Unformatted text preview: by MAURA c, FLANNERY FOR TH E LOVE OF NATURE BIOPHILIA AND CONTEMPORARY JEWELRY In his treatise on the subject. biologist Edward 0. Wilson defines biophilia as an innate human urge to have contact with other species, to spend time in natural environments. surrounded by animals and other living things.‘ We attempt to satisfy this biophilic desire by filling our homes with plants. pets. and representations of flora and fauna. Such depictions appear not only in our abodes. however. but also on our bodies. in the form of jewelry. In fact. adornments illustrated with animals and plants are found in cultures throughout the world. both today and throughout history. Biophilia might help explain why we buy lizard brooches and rose-shaped earrings. and may pr0vide the catalyst for a renewed sensitivity to the natural world. One of the lines of evidence used by Wilson and other biologists to support the idea of a genetic basis for human behaviors is to observe tneir ubiquity. in terms of biophilia. examples of ancient jewelry from a number of different Cultures reveal both the long history of natural representations in body ornament and also this custom's geographical breadth. Every continent yielded such ornaments: a Chinese bat pendant. an Aztec serpent brooch. a Baule bird pendant from the lvory Coast. earrings with enameled birds from medieval Ukraine. In Western culture. the tradition of animal and plant images in personal adornment is as equally ubiquitous. JAN YAGER The Tiara of Useful Knowledge. 2006 from "City Flora: The Philadelphia Series" (transforms into S brooches. 2 stick pins. tie tac. pendant. headband} sterling silver.13k & Mk gold. quartz pebble assembled 9 x12" Photo. Jack Rarnsdaie 34 METALSMITH vol 25 no: 3-6 METALSMITI'I mi '23 no J IT CAN BE AR'GU ED THAT THE ASSOCIATION BETWEEN JEWELRY AND BIOLOGY GOES BEYOND JUST SUBJECT MATTER. AND THAT NATURALISTIC REPRESENTATIONS IN ART WERE FORMATIVE IN THE DEVELOPMENT OF SCIENTIFIC INQUIRY ITSELF. It should be acknowledged that the portrayai of plants and animals in jewelry throughout history is often symbolic. It would be hard to claim the biophilic importance of an American eagle pin on the Fourth of luly. or a shamrock on the lapel on St. Patrick's Day. But the very fact that animals and plants are so frequently used as symbols argues for. rather than against. this genetic predisposition. When trying to express deeply felt beliefs and aspirations. humans have always looked to the living world for symbols. Perhaps in creating images to convey key ideas and beliefs. we turn to what we feel most attached to; namely other forms of life. Art and Science The ecologist Evelyn Hutchinson notes that the predominance of ornaments combining man—made and natural materials during the sixteenth and seventeenth centuries. prevides strong examples of the melding of art and science. of decoration and natural history. For him. these ornaments represent the time before a divide between art and science. This was back when "cabinets of curiosities" housed objects from both realms. and in the case of such jewelry. adornment that united the two spheres. This connection between ornament and nature during the Renaissance and Baroque periods has been viewed in a slightly different light by science historian Pamela Smith. She argues that craftsmen such as goldsmiths contributed to the development of modern science by creating realistic representations of plants and animals. To achieve lifelike renderings of small creatures such as salamanders. goldsmiths even subdued live animals by submerging them in urine or vinegar. then encased them in plaster to make accurate molds. Smith argues that in pushing toward naturalism. artisans had to combine their craft expertise with close observation of nature. including handling specimens and keeping notes and sketches. She draws a link between "knowing" and "doing." between a growing interest in naturalism and the emergence of a new visual culture that stressed eyewitness and firsthand experience. These values then influenced the development of modern science. with its emphasis on direct observation. So it can be argued that the association between jewelry and biology goes beyond just subject matter. and that naturalistic representations in art were formative in the development of scientific inquiry itself. Art Nouveau and Beyond Another period rich with nature—based art was the end of the nineteenth century and beginningof the early twentieth century. at the height of the Art Nouveau movement. Artists like Rene Lalique masterfully blended realism and stylization. and this interplay of naturalism and artifice marked many designs of the time. in the years after the Great Crash of 1929. when the formerly rich tried to maintain the appearance of wealth by wearing elaborate pieces of costume jewelry. nature- based designs filtered down to the broader jewelry market as well. Collector Gabriella Mariotti notes that many of the most successful costume pieces were representations of flowers. from glass pansies to rhinestone studded enamel tulips. which perhaps provided the reassuring presence of nature's bOunty. There are also many extravagant examples of biophilia in the jewelry of the mid-twentieth century. an era when. at least in some circles. money was abundant and there were reasons to celebrate through flamboyant adornment. Present~Day Examples Today the artistic interest in natural imagery endures. with depictions of organisms in jewelry ranging from realism to extreme stylization. Sharon Church's finely rendered brooch Oh. No.l unites the animal and vegetable realms. featuring a carved frog with gold above SHARON CHURCH Oh. No! {brooch}. (2006i carved Castello boxwood. enamel paint. lacquer. 14k yeitow gold. old European Cut diamonds 6 x 3 W. x 2" Photo: Ken ‘i‘anoviak opposite DAVlD FREDA The Mushroom Connoisseur (brooch). 2003 - fine silver. 24k.‘18k,14k yellow gold. pearls. enamel 4 x 1 x 1" Photo; Erica and Harold Van Pelt Collection of Mr 3‘ Mrs. Wade C. Harrison flowers on its back. in David Freda's highly realistic The Mushroom Connoisseur (2003), an enameled snail accented with pearls savors a morel, in a beautiful combination of naturalism and luxury. Among his vast menagerie of enamel and jewel creatures. Freda has also created a series of slightly sinister snake egg necklaces that are at once attractive and repellent. in fact. creepy creatures show up quite regularly in jewelry: the dangerous transformed into desirable opulence. This interest may relate to the phenomenon of biophilia. In Biophiiia. Wilson writes of evidence for what appears to be both an inborn fear of. and a fascination with, snakes. Both reactions offer an adaptive advantage: helping humans avoid being bitten by the venomous animals. Perhaps this fascination lies at the core of our attraction to rather repellent creatures as body decoration. We may somehow find it appealing to take the repulsive and make it gorgeous; it may also be comforting to freeze these uncontrollable creatures in solid metal and jewels. 38 METALSMI'T'H vul .28 no 3 German artist Georg Dobler explores this dynamic of fear and fascination. His Rhino Beetie Neckiace (2007) features two dark and dangerous—looking black beetles flanking a large gemstone. Sondra Sherman's brooch series "Anthophobia: Fear of Flowers.“ takes a more ironic approach to our apprehension of nature. Contrary to the series title. her corsage-like brooches are steel fabrications of plants and flowers—such as St. John's wort or passion flower—each with properties to relieve social fears and anxieties. The Philadelphia goldsmith Jan Yager often depicts plant species that might not be considered worthy of rendering in precious metal. The artist gets many of her ideas—and materials—from the streets near her studio. Through collecting and researching plants that grow in sidewalk cracks and empty lots she has disc0vered that several of these common SUCH WORKS COULD BE CONSIDERED A PERVERSION OF BIOPHILIA: ATTRACTION TO OTHER SPECIES CAN LEAD TO KILLING ORGANISMS JUST TO KEEP TH EM CLOSE TO US... plants are not native species. This realization led Yager to create American Tiara: Invasive Species (2001) in which virulent weeds suggest that the beautiful can be dangerous. Yager's new work. The Tiara of Useful Knowledge (2007) is adorned with gold and silver portraits of ten plants. including rye. ragweed. potato. tobacco. and clover. The elaborate tiara. which disassembles into separate wearable components. celebrates the crucial importance of plants in our lives and takes its title from the charter of the American Philosophical Society. founded in Philadelphia in 1743 "for Promoting Useful Knowledge." Jewelry artist Jennifer Trask's Cluster Brooch (2007) is crafted of actual beetles. and harks back to the nineteenth-century fashion for wearing real organisms as ornament. Historian Michelle Tolini's article on the zoological in nineteenth-century dress recalls that this fad included live beetles tethered to gold chains. climbing on ladies' shoulders. a craze that continued into the mid—twentieth century. Among other period examples. Tolini cites a pair of hummingbird earrings. which sported the dangling birds' heads. Such works could be considered a perversion of biophilia: attraction to other species can lead to killing organisms just to keep them close to us. as with deer-head trophies and tiger-skin rugs. or sheep skin coats and fur jackets. Tina Rath's fur tufted Beige Mink Hanging Neckpiece (2001) provides a commentary on the latter and forces us to reconsider our strong attraction to fur. opp osite above GEORC DOBLER JENNIFERTRASK Rhino Beetle Necklace. 2007 Cluster Brooch, 2007 oxidized silver. fine quality citrine 22k a 18K green golds. palladium. 19 x 3" unidentified Brazilian beetles. citrines. Photo: Aimee Fr): golden topaz, seed pearl. glass eye. watch glass central oval '2 V? x 1 V2" Photo: Sergeinvetin Courtesy Andora Gallery MEXICO leweleo‘ Tenebrionio‘ Beetle Pin. 20th C. Courtesy Entomology fan-(lion. University of Colorado Museum of Natural History. Beulder. Colorado TINA RATH Beige Mink Hanging Neckpiece. 2001 beige mink. silk. velvet ribbon. silver 39 SHEPARD ASSERTS THAT CONTACT WITH NATURE REMAINS A NECESSITY FOR NORMAL PSYCHOLOGICAL MATU RATION, AND ARGUES THAT WITHOUT AN INTIMATE RELATIONSHIP WITH LIVING THINGS DURING OUR FORMATIVE YEARS. HUMANS REACH PHYSICAL ADULTHOOD WITH A SENSE OF DISSATISFACTION AND EVEN RACE. 40 METALSMITH vol :23 Im a Human Development Another dimension of the bond between jewelry and biophilia is expiored by ecologist Paul Shepard in his 1996 book Traces of an Omnivore. Shepard links human biology and behavior but with a more developmental emphasis He contends that since humans evolved in a world rich in other organisms and had constant contact with them. animals and plants have shaped human biology. Therefore. such contact is necessary for normal human development, both physical and. more importantly. psychological. For millions of years. our ancestors functioned in close contact with flora and fauna: and the few thousand years since our species has taken up agriculture and other forms of civilized behavior are too short to have had much effect on human evolution. Humans evolved as hunter-gatherers. in close proximity to both animals and plants. Close observation was necessary for hunting. and there was a need to identify with the prey in order to track it and anticipate its movements. Shepard asserts that contact with nature remains a necessity for normal psychological maturation. and argues that without an intimate relationship with living things during our formative years, humans reach physical adulthood with a sense of dissatisfaction and even rage. feelings that underlie much contemporary violence. For Shepard. images of animals are useful as reminders of the living world. though they are not substitutes for exposure to real life forms. 50 even jewelry depicting flora and fauna could play a role in building mental wellbeing. In addition. Shepard maintains that plants function to enrich the maturation of the human mind. offering Marriage tactile contact and requiring patience and close attention for their nurture. Horticulturist Charles Lewis similarly describes in Green Nature/Human Nature the many ways in which plants influence our lives. from their therapeutic medicinal value to their recreational role in parks and backyards. So a Chrysanthemum brooch might be a good reminder of this basic link to nature. Perhaps even better is Curiy (2007). a brooch by Dutch jewelerTerhiTolvanen. featuring a twisted piece of hazelnut wood set with silver. These may be rather-large claims for wooden brooches anc hummingbird earrings. Indeed. it is my intention to be provocative. to speak about iewelry in a different way. to illustrate a link between what we wear and how we think about the natural world. and finally. to celebrate this bond as fascinating and curious. By emphasizing the connection between adornment and the environment, we might help awaken the innate biophilia in others. The more people appreciate their ties to nature. the more likely they are to value and preserve the living world around them. WURA C. FLANNERY. an author and professor of biology at St. John‘s University in New York, is interested in the relationship between art and science. ‘ Edward O. Wilson. Biophiiia (Cambridge, MA: Harvard University Press. 1984}. above TERl ll TOLVANEN Curly {brooch} from “Woo ciland" series, opposite SONDRA SHERMAN Corsage: Passii‘i‘ora--Passion Fiower. from “Anthophobia: Fear of Flowers' 200? series. 200? silver. hazelnut wood steel. nail polish width S tr?" 3 3h x 3 1h: x 1" Photo. Francis Willemstijn. Courtesy Charon Kransen Am 41 ...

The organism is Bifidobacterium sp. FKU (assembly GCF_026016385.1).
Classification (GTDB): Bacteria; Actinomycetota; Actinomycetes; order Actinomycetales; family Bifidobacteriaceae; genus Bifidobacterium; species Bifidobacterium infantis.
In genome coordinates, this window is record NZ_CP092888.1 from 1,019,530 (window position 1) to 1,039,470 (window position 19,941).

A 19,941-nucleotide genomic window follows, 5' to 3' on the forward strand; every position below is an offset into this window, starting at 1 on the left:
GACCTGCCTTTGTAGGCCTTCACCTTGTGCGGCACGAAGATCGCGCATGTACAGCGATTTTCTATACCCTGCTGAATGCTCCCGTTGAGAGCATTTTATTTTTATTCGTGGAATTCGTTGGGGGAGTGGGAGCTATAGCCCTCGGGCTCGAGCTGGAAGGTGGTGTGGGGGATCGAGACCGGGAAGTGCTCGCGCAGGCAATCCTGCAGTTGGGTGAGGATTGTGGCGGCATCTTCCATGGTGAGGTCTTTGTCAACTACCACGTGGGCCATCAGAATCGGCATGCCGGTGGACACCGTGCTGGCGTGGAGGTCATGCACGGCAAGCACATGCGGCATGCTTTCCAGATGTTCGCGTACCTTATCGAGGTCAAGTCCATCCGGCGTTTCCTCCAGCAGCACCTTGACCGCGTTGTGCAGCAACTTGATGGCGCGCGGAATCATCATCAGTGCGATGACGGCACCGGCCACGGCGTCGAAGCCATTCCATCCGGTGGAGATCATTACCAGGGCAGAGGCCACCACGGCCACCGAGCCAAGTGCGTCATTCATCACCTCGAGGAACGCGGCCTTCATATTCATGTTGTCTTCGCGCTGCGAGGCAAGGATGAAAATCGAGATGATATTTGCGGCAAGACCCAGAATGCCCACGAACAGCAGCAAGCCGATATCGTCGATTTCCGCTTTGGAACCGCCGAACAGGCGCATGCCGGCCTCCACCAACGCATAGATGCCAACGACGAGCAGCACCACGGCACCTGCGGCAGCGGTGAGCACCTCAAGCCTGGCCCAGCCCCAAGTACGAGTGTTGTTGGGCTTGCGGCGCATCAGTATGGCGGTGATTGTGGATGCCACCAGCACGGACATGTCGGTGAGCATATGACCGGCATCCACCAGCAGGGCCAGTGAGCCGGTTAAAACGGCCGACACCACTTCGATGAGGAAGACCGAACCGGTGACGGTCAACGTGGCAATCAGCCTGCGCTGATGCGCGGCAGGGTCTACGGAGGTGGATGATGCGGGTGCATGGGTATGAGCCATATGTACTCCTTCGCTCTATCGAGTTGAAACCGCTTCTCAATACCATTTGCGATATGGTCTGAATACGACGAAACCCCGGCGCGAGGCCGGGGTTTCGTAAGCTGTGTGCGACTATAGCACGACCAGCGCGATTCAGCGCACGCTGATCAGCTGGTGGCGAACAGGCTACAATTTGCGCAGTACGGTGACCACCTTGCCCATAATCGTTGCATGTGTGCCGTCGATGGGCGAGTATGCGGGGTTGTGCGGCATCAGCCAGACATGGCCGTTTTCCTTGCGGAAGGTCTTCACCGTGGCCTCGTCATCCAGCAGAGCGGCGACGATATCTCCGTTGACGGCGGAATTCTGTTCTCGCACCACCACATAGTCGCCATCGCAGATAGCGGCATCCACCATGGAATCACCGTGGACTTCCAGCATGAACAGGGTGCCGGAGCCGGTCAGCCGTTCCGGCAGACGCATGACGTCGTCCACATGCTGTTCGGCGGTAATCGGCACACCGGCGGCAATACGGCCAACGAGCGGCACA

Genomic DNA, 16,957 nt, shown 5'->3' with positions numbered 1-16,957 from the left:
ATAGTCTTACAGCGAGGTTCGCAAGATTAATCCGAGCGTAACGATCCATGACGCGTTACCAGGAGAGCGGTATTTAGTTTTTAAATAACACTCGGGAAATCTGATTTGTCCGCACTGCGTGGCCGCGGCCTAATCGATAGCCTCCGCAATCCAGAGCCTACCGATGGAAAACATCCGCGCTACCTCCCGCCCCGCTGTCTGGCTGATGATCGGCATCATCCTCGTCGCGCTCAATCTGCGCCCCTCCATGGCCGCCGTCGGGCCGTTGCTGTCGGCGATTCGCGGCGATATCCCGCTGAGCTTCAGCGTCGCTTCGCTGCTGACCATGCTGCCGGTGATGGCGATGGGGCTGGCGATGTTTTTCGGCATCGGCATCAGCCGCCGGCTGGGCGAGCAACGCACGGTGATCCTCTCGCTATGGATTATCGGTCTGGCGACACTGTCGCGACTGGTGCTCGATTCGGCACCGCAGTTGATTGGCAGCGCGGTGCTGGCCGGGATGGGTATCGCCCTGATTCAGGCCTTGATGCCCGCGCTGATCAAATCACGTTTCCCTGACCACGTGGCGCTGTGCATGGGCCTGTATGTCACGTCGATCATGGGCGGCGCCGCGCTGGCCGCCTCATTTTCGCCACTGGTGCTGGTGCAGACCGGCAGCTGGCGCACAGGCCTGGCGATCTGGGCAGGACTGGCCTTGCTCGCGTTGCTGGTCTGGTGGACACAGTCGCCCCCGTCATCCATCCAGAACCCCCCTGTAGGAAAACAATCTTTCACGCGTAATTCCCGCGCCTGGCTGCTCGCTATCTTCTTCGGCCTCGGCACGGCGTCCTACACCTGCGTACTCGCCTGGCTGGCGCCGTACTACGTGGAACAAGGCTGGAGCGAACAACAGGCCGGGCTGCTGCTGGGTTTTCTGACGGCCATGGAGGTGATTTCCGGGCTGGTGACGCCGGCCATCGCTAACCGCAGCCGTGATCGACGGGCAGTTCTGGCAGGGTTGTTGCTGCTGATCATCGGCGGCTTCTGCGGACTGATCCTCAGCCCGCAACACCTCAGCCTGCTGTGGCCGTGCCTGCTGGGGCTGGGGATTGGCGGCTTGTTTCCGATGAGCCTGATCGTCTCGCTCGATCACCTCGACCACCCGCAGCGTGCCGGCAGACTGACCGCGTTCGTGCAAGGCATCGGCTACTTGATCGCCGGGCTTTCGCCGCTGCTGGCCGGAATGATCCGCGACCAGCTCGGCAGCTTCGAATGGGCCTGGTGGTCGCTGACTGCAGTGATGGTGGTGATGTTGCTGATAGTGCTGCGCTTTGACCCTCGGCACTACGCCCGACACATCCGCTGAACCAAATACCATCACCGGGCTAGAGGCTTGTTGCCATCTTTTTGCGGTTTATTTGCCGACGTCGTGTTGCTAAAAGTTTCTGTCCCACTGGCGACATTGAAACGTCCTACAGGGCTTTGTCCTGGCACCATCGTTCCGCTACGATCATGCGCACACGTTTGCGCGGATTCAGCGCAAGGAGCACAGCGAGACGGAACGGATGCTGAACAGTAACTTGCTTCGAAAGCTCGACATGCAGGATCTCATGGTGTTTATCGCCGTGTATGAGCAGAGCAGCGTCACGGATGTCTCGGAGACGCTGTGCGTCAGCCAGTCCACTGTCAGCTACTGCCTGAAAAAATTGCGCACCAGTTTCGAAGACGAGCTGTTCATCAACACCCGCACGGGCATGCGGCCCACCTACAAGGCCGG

View Full Document

Page1 / 8

08-26-08%20%20For%20the%20Love%20of%20Nature - by MAURA c,...

This preview shows document pages 1 - 8. Sign up to view the full document.

View Full Document Right Arrow Icon
Ask a homework question - tutors are online